Diversifying beta – which exploits alternative exposures that are difficult or expensive to access and/or illiquid in nature. Example approaches include listed infrastructure and commodities futures.
Thematic beta – which exploits themes that are long term in nature where mispricing exists when many investors are focused on the short term. Example approaches include emerging wealth such as emerging market currencies and sustainability such as specialist funds with green/clean theme.
Systematic beta – which exploits security weighting methods that deviate from conventional market capitalisation approaches and take advantage of opportunities arising from factors such as behavioural biases and systematic mispricing of securities. Example approaches include value-weighted indices and low- or minimum-volatility indices.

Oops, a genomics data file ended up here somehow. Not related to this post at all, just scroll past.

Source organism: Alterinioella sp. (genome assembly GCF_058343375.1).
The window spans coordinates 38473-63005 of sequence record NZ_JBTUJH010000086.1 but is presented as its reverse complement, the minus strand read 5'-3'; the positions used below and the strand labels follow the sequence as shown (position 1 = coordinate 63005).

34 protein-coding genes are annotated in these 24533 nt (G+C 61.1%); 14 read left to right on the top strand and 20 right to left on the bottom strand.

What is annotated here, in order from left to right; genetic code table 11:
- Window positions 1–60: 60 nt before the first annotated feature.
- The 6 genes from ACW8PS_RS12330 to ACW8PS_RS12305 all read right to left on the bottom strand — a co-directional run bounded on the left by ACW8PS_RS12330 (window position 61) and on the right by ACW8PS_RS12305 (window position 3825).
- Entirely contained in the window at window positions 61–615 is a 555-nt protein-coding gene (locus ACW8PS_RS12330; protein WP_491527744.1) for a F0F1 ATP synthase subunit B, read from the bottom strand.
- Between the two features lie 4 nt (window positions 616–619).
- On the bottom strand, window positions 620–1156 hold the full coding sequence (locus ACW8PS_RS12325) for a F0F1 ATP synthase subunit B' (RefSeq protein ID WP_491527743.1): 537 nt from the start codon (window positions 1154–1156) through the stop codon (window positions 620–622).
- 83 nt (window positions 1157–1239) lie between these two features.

To believe in the smart beta proposition, one must first accept that there is a wider framework than the narrow definitions of alpha and beta which classic finance theory puts forward. Therefore, a wider definition of alpha includes choice of smart beta and skill in alternative investments, whereas the narrower definition includes the classic active management approach, which generates returns from skill to outperform the market cap-weighted indices by security selection or tactical asset allocation decisions.
What are the key benefits from the use of smart beta?